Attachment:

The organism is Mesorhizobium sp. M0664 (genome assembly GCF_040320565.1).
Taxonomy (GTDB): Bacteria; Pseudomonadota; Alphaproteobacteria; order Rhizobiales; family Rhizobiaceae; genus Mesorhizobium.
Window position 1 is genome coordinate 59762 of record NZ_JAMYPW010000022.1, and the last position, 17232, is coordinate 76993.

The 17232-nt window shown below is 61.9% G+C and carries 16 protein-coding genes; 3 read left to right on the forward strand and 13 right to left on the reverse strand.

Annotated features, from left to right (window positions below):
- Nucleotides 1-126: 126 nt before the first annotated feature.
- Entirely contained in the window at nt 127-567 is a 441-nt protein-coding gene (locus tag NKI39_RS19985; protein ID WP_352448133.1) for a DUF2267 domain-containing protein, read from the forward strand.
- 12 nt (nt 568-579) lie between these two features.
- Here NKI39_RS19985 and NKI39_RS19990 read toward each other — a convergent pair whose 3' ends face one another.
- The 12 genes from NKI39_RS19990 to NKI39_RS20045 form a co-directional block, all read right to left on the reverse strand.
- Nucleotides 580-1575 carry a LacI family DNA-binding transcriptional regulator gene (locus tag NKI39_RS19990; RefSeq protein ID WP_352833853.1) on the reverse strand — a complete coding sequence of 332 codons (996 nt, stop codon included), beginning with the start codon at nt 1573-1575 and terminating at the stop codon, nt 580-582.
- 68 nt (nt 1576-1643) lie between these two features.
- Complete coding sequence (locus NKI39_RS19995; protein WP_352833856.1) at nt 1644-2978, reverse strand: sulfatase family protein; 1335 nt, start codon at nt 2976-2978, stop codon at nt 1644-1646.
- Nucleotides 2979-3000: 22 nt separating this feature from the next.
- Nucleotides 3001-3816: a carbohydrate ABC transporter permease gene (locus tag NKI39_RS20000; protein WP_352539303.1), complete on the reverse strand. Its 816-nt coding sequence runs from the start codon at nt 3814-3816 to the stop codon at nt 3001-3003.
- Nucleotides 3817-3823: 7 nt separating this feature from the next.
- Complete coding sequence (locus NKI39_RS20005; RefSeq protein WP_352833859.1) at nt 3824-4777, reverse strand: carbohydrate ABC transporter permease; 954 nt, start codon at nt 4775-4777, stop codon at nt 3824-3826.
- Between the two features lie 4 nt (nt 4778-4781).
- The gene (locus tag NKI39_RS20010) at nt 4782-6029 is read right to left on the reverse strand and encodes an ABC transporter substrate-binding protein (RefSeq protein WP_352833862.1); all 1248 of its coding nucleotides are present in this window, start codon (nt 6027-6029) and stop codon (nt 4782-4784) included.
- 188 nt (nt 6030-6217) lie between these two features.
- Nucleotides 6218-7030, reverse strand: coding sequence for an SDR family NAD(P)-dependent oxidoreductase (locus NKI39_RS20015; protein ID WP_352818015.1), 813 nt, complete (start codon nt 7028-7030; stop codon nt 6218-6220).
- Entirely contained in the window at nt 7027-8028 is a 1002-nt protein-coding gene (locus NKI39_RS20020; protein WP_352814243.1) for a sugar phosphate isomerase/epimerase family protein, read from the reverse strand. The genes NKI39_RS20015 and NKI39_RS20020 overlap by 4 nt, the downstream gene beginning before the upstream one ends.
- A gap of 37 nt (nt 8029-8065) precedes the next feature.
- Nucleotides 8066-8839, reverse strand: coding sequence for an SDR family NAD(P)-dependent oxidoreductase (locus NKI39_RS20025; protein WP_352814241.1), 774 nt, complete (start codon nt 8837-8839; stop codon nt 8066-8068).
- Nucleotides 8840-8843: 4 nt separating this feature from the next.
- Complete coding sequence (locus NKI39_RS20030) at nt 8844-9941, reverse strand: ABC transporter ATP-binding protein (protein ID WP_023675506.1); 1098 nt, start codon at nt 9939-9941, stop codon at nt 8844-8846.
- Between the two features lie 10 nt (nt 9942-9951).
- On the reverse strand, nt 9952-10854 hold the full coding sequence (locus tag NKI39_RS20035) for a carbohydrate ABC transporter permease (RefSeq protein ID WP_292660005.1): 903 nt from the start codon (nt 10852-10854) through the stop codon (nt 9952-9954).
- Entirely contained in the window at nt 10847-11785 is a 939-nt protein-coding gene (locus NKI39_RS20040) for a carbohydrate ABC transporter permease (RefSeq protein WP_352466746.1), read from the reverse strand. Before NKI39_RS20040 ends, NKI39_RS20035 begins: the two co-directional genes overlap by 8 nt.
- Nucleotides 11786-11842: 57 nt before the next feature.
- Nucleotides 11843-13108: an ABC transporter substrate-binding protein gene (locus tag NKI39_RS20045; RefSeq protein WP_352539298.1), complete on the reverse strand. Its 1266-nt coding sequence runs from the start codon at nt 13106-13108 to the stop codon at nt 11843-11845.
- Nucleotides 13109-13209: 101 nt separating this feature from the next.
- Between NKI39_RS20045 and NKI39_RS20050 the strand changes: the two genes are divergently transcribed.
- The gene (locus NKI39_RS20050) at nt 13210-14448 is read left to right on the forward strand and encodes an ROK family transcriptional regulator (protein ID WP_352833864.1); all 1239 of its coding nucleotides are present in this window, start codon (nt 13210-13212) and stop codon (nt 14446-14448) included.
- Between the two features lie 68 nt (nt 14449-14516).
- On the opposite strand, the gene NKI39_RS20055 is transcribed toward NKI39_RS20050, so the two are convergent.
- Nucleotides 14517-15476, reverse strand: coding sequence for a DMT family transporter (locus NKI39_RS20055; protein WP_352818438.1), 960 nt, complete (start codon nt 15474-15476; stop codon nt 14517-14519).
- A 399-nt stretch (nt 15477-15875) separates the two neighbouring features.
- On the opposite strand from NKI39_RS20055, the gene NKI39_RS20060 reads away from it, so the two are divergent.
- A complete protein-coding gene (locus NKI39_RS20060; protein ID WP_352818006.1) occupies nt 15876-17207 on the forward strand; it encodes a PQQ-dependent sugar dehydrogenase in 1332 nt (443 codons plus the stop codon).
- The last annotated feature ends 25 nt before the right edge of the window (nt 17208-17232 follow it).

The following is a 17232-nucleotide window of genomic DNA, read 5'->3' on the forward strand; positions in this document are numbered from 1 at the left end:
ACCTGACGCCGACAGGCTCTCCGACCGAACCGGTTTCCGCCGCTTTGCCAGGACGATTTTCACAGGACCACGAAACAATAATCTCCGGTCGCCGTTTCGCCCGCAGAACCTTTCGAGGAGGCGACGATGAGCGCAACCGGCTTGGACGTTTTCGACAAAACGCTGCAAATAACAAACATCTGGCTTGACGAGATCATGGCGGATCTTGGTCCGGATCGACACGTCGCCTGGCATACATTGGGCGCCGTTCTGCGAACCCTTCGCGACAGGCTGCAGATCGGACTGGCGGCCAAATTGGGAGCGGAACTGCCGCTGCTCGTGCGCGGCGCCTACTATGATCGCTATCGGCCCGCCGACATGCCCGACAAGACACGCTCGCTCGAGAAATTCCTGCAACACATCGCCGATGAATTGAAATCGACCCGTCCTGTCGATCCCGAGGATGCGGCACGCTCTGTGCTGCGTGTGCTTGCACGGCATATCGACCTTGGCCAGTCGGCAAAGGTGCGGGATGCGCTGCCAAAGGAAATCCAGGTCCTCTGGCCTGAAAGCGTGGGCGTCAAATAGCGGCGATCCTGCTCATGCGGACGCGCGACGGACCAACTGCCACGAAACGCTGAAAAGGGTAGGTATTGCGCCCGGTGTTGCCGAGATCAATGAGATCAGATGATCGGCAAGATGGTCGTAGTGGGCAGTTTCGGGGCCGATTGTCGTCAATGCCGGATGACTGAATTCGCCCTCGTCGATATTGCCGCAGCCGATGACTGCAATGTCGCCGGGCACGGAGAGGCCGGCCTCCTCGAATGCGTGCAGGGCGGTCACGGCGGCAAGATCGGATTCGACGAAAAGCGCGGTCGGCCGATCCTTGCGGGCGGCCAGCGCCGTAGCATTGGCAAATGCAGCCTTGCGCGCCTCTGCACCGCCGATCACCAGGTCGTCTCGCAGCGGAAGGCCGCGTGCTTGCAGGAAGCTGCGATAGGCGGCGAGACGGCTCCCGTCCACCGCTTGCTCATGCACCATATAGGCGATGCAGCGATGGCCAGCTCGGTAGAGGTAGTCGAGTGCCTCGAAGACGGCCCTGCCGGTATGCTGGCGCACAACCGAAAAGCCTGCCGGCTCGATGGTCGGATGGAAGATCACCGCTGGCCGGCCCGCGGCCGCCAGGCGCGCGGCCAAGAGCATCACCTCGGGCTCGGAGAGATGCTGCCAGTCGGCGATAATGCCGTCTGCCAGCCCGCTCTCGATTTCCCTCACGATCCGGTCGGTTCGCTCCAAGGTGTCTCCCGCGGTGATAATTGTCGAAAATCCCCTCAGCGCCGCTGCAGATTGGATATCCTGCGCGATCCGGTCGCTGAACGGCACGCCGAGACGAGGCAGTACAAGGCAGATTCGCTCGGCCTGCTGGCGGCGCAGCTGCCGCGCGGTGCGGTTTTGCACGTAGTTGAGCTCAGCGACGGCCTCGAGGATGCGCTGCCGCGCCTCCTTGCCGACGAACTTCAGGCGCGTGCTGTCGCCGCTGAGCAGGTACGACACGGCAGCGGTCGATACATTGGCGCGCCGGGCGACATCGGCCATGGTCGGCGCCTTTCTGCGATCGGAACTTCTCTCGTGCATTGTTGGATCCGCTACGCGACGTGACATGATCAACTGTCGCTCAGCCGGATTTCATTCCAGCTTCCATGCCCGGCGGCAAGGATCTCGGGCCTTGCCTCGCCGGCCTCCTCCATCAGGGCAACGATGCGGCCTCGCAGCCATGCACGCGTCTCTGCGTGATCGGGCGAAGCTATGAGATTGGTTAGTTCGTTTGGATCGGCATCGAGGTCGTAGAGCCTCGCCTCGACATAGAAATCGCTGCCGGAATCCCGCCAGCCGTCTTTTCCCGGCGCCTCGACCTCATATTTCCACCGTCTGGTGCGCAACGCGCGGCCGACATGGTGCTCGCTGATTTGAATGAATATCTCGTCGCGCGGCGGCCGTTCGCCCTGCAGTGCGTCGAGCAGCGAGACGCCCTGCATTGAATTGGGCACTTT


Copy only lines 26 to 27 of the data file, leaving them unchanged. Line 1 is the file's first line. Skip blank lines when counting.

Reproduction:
- Complete coding sequence (locus NKI39_RS20030) at nt 8844-9941, reverse strand: ABC transporter ATP-binding protein (protein ID WP_023675506.1); 1098 nt, start codon at nt 9939-9941, stop codon at nt 8844-8846.
- Between the two features lie 10 nt (nt 9942-9951).